Go ice skating

Ice skating is to Canada what drinking a pint in the pub is to England. In Toronto, where winters can be brutal and snowfall is more or less guaranteed, it’s one of the few ways to enjoy being outside during the cooler months. There are 54 free-to-use outdoor rinks dotted across the city, and the season runs from November until March. Some have on-site skate rental (such as Nathan Phillips Square), but others require you to bring your own (you will often come across second-hand pairs in thrift stores, such as Value Village, for the cost of a single rental). Check the rink’s schedule before arriving.

Distillery District

A time capsule of history, the Distillery District is a collection of beautifully restored Victorian industrial buildings, which, founded in 1832 as Gooderham & Worts, started life as a single windmill, later expanding and eventually becoming – for a time – Canada’s largest distiller. The derelict buildings were given a facelift 20-or-so years ago, and are now home to boutique and vintage stores, eateries and cafés. Be sure to stop in Soma for a Mayan hot chocolate and, if you’re around during winter, don’t miss the Christmas market.

Royal Ontario Museum

The Royal Ontario Museum (ROM) is the largest museum in Canada, and displays artefacts of natural history, culture and art. Packed to the rafters with intriguing objects, including genuine dinosaur skeletons and precious minerals and meteorites, it’s ideal for whiling away an afternoon engrossed in the fascination of it all. Entry is free from 5.30-8.30pm on every third Tuesday of the month only (otherwise there is a fee for admittance), and one Friday per month is ROM After Dark, during which you can enjoy there’s music, food, drinks and immersive experiences.

One Academy

If your routine includes exercise regardless of where you are in the world, then you can rely on the coaches at One Academy to help you work up a sweat. Specialising in functional group training, One Academy offers daily strength and conditioning classes suited to all levels of fitness that, once completed, will leave you feeling like a superhero. Sign up ahead of the class to avoid disappointment, as many classes have a waitlist.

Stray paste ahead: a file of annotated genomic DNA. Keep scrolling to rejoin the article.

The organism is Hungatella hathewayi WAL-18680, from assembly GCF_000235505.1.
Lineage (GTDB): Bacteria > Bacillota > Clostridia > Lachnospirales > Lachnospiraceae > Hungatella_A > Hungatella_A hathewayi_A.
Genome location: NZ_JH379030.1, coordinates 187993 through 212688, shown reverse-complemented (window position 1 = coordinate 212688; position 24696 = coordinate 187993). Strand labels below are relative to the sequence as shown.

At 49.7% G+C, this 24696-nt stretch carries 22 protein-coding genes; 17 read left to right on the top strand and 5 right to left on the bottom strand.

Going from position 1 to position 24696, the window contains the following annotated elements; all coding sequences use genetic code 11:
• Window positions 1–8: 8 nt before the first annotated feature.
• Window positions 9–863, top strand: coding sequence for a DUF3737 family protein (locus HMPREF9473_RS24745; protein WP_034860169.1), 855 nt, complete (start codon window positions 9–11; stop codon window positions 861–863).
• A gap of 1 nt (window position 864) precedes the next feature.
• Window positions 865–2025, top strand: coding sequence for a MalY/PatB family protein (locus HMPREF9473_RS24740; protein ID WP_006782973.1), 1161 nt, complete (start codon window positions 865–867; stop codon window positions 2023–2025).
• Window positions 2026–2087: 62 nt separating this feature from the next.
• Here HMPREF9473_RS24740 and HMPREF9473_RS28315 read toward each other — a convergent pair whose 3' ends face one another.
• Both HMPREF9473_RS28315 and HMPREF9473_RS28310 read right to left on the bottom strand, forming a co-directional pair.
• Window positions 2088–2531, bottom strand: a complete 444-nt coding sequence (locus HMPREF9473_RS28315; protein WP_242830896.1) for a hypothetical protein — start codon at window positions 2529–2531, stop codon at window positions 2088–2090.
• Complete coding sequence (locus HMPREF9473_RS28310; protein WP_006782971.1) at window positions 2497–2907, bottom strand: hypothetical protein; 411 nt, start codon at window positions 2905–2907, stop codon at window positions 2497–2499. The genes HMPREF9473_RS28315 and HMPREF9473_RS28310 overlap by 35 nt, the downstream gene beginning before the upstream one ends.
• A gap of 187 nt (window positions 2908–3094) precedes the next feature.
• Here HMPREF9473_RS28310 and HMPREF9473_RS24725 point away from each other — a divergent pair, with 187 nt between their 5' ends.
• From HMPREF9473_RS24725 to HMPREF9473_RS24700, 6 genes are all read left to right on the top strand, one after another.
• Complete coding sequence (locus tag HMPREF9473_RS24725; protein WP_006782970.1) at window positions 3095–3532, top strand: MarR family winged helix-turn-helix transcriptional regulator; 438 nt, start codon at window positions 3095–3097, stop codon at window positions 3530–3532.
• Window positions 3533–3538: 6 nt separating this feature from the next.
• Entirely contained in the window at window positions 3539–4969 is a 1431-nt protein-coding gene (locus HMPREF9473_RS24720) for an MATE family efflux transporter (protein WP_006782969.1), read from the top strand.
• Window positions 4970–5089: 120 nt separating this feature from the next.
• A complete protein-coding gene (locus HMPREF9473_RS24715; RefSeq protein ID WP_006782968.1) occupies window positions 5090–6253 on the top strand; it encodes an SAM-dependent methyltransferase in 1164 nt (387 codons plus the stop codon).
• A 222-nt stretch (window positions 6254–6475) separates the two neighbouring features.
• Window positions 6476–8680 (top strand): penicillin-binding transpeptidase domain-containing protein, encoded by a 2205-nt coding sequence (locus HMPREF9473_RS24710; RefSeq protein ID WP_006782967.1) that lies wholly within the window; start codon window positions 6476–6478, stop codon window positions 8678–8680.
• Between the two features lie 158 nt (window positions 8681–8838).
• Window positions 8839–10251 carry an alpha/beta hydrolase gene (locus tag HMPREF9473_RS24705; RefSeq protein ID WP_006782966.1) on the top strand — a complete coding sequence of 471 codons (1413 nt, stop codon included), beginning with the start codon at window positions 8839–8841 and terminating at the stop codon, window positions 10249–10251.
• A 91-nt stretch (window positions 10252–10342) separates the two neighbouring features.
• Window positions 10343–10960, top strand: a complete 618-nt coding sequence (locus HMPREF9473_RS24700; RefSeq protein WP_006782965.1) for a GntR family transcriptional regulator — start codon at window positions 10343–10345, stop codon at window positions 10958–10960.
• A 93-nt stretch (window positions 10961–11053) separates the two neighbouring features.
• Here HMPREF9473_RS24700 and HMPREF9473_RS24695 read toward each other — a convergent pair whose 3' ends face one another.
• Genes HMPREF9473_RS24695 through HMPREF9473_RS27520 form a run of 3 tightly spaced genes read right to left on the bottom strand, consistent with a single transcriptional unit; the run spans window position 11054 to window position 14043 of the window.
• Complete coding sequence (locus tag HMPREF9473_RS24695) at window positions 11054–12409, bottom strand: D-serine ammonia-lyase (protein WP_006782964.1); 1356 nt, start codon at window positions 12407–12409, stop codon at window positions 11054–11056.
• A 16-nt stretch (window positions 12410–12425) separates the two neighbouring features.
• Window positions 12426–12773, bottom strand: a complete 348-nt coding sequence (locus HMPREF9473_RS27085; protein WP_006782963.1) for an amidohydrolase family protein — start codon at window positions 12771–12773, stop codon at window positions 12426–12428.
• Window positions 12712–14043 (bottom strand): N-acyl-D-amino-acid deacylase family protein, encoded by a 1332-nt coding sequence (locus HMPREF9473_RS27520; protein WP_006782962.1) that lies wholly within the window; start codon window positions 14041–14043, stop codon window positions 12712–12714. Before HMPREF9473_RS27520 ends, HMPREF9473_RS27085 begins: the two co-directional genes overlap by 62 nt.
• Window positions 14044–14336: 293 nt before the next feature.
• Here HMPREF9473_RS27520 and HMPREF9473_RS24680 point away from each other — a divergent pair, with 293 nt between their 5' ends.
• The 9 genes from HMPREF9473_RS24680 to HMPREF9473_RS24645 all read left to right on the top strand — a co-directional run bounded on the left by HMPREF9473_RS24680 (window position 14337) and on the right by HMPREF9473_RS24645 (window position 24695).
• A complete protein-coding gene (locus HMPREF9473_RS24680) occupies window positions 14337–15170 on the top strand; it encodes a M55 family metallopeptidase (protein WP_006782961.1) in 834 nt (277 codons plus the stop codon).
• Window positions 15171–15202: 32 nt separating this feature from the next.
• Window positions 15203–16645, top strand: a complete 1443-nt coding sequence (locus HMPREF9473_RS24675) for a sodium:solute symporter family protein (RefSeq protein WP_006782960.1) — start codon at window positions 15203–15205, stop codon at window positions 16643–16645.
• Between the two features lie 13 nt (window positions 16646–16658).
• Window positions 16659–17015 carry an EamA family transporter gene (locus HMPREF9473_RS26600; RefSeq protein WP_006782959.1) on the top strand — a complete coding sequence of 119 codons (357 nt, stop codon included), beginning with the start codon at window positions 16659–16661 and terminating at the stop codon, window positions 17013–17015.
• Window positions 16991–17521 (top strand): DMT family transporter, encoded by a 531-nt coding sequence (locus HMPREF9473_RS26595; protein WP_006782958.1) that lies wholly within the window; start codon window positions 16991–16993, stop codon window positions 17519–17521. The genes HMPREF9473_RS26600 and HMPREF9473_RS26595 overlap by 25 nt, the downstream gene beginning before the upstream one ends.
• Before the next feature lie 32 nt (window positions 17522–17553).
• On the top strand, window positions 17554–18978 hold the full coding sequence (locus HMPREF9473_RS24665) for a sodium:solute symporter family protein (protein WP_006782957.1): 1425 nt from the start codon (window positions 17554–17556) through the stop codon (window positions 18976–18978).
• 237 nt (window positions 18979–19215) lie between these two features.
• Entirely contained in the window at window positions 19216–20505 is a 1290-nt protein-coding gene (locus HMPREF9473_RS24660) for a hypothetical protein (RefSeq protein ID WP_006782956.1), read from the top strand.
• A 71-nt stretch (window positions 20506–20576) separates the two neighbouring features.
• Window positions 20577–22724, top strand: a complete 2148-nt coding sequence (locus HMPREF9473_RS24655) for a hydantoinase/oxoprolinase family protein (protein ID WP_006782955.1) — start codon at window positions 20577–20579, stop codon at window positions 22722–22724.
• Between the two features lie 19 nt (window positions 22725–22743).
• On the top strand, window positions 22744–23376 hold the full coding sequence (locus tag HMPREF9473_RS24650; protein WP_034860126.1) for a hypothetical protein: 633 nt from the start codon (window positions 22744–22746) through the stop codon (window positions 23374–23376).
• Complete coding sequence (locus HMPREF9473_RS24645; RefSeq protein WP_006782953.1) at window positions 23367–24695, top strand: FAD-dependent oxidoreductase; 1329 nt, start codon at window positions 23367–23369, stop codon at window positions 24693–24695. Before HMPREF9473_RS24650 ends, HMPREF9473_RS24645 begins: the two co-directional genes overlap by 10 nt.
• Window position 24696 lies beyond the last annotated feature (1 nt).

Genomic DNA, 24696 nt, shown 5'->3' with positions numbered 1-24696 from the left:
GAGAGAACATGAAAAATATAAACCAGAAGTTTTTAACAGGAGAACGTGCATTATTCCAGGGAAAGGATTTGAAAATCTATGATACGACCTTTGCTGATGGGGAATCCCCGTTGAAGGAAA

Visit the beach

To the east of the city, in the district known as The Beaches, is – you guessed it – a strip of sandy shoreline that graces Lake Ontario. During the summer, nets for volleyball are erected on Woodbine Beach and artsy installations pop up frequently. There are kayak and paddleboard rentals further up the coast at Kew-Balmy Beach, and there’s a path for cycling and rollerblading that you can follow all the way to Downtown, if you like. Saunter up to Ed’s Real Scoop on Queen Street for a helping of toasted-marshmallow ice cream.

Toronto Islands

Situated on Lake Ontario, just a 13-minute ferry ride from Downtown, are the Toronto Islands, a cluster of 15 islets linked by pathways and bridges. Outdoorsy types can rent paddleboards and kayaks to take in the city skyline from the water, while those less confident on the Lake can walk or bike the length of the islands (around 5km). There are a number of swimming beaches, one of which is clothing-optional, and an amusement park during the summer months on Centre Island (which can, admittedly, get a little crowded). Get the ferry to Ward’s Island – where it’s quieter – and watch the sunset over the city.

The Second City

This lauded offshoot of Chicago’s famous stand-up comedy club opened back in 1972, with, famously, “no air conditioning, no alcohol licence… and almost no audience”. Today, its group shows are as famous as ever and have produced stand-up stars such as Dan Aykroyd, Ashley Comeau and John Candy. If you fancy yourself as the new Tina Fey try one of their improv masterclasses.

TIFF Bell Lightbox

Dashing glass architecture encases a shop for cinephiles, a film gallery and museum, bars and restaurants and some of the comfiest and most kitted-out cinemas you’ve ever encountered. The home of the Toronto International Film Festival and the documentary fest Hot Docs, when its not rolling out the red carpet, TIFF is showing arthouse movies to a very invested audience.

The Bentway

Toronto’s newest urban park and arts space is the city’s hip answer to New York’s High Line. But rather than going over the rooftops, it makes innovative use of the previously derelict space under the Gardiner Expressway. It’s an idea similar to those familiar with London’s Westway, but here there’s much more greenery.

Casa Loma

There can’t be another building in Toronto that has featured in as many films. Chicago, Scott Pilgrim Vs The World, Cocktail and X Men (and many, many more) were all filmed in this plush pile with its wood panelling, gorgeous gardens, spooky tunnels, strange stables, spiky turrets and panoramic views over town. It was once the home of industrialist Henry Pellatt but is now one of the city’s most beloved destinations.

The Second City

TIFF Bell Lightbox

The Bentway

Casa Loma

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